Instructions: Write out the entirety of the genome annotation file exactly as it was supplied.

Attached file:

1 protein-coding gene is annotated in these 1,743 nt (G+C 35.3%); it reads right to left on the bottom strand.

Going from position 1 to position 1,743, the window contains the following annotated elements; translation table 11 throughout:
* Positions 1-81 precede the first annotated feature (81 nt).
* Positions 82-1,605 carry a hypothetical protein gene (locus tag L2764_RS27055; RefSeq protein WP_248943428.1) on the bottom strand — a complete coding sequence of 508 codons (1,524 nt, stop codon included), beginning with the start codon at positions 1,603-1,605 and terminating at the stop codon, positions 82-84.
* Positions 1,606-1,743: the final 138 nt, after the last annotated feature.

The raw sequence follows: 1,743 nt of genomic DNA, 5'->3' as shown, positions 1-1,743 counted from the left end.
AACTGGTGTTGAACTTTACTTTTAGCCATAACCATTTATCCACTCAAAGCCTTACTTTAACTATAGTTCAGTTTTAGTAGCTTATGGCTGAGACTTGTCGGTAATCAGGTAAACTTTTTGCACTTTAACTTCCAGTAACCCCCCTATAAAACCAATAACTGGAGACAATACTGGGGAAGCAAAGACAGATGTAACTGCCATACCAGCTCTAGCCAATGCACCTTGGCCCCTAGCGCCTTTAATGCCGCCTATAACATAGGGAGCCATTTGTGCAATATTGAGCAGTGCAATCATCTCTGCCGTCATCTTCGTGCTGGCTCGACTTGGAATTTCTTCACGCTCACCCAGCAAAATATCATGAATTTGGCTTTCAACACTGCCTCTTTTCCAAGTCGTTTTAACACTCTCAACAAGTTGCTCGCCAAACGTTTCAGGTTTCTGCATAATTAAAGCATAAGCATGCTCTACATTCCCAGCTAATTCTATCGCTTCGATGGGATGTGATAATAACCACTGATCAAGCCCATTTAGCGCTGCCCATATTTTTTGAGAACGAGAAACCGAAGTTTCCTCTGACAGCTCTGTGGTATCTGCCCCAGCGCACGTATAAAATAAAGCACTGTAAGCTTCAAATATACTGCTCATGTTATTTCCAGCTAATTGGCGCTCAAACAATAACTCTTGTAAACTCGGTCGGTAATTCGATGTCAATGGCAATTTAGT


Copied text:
1 protein-coding gene is annotated in these 1,743 nt (G+C 35.3%); it reads right to left on the bottom strand.

Going from position 1 to position 1,743, the window contains the following annotated elements; translation table 11 throughout:
* Positions 1-81 precede the first annotated feature (81 nt).
* Positions 82-1,605 carry a hypothetical protein gene (locus tag L2764_RS27055; RefSeq protein WP_248943428.1) on the bottom strand — a complete coding sequence of 508 codons (1,524 nt, stop codon included), beginning with the start codon at positions 1,603-1,605 and terminating at the stop codon, positions 82-84.
* Positions 1,606-1,743: the final 138 nt, after the last annotated feature.

The raw sequence follows: 1,743 nt of genomic DNA, 5'->3' as shown, positions 1-1,743 counted from the left end.
AACTGGTGTTGAACTTTACTTTTAGCCATAACCATTTATCCACTCAAAGCCTTACTTTAACTATAGTTCAGTTTTAGTAGCTTATGGCTGAGACTTGTCGGTAATCAGGTAAACTTTTTGCACTTTAACTTCCAGTAACCCCCCTATAAAACCAATAACTGGAGACAATACTGGGGAAGCAAAGACAGATGTAACTGCCATACCAGCTCTAGCCAATGCACCTTGGCCCCTAGCGCCTTTAATGCCGCCTATAACATAGGGAGCCATTTGTGCAATATTGAGCAGTGCAATCATCTCTGCCGTCATCTTCGTGCTGGCTCGACTTGGAATTTCTTCACGCTCACCCAGCAAAATATCATGAATTTGGCTTTCAACACTGCCTCTTTTCCAAGTCGTTTTAACACTCTCAACAAGTTGCTCGCCAAACGTTTCAGGTTTCTGCATAATTAAAGCATAAGCATGCTCTACATTCCCAGCTAATTCTATCGCTTCGATGGGATGTGATAATAACCACTGATCAAGCCCATTTAGCGCTGCCCATATTTTTTGAGAACGAGAAACCGAAGTTTCCTCTGACAGCTCTGTGGTATCTGCCCCAGCGCACGTATAAAATAAAGCACTGTAAGCTTCAAATATACTGCTCATGTTATTTCCAGCTAATTGGCGCTCAAACAATAACTCTTGTAAACTCGGTCGGTAATTCGATGTCAATGGCAATTTAGT